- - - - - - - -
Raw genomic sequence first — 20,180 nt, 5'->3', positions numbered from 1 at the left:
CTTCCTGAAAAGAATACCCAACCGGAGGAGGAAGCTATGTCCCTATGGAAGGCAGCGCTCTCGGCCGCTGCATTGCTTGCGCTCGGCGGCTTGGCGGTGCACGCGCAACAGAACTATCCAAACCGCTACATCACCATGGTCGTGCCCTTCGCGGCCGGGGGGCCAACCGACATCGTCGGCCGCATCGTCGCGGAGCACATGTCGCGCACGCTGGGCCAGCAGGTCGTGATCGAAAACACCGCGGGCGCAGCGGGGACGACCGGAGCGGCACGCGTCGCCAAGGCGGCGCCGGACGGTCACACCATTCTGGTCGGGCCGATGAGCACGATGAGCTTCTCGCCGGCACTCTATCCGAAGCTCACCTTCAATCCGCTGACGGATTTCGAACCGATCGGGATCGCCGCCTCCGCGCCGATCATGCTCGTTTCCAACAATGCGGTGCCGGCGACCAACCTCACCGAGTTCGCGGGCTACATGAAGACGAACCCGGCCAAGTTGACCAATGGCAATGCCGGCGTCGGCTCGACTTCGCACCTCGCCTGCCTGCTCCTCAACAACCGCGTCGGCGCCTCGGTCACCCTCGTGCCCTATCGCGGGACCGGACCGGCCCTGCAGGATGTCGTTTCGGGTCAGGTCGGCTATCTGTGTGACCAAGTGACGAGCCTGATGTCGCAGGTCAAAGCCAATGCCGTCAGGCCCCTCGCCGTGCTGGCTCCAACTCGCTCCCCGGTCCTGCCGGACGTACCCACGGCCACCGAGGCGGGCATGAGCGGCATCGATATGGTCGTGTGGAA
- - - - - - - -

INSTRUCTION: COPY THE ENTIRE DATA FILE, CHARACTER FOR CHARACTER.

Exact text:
Raw genomic sequence first — 20,180 nt, 5'->3', positions numbered from 1 at the left:
CTTCCTGAAAAGAATACCCAACCGGAGGAGGAAGCTATGTCCCTATGGAAGGCAGCGCTCTCGGCCGCTGCATTGCTTGCGCTCGGCGGCTTGGCGGTGCACGCGCAACAGAACTATCCAAACCGCTACATCACCATGGTCGTGCCCTTCGCGGCCGGGGGGCCAACCGACATCGTCGGCCGCATCGTCGCGGAGCACATGTCGCGCACGCTGGGCCAGCAGGTCGTGATCGAAAACACCGCGGGCGCAGCGGGGACGACCGGAGCGGCACGCGTCGCCAAGGCGGCGCCGGACGGTCACACCATTCTGGTCGGGCCGATGAGCACGATGAGCTTCTCGCCGGCACTCTATCCGAAGCTCACCTTCAATCCGCTGACGGATTTCGAACCGATCGGGATCGCCGCCTCCGCGCCGATCATGCTCGTTTCCAACAATGCGGTGCCGGCGACCAACCTCACCGAGTTCGCGGGCTACATGAAGACGAACCCGGCCAAGTTGACCAATGGCAATGCCGGCGTCGGCTCGACTTCGCACCTCGCCTGCCTGCTCCTCAACAACCGCGTCGGCGCCTCGGTCACCCTCGTGCCCTATCGCGGGACCGGACCGGCCCTGCAGGATGTCGTTTCGGGTCAGGTCGGCTATCTGTGTGACCAAGTGACGAGCCTGATGTCGCAGGTCAAAGCCAATGCCGTCAGGCCCCTCGCCGTGCTGGCTCCAACTCGCTCCCCGGTCCTGCCGGACGTACCCACGGCCACCGAGGCGGGCATGAGCGGCATCGATATGGTCGTGTGGAA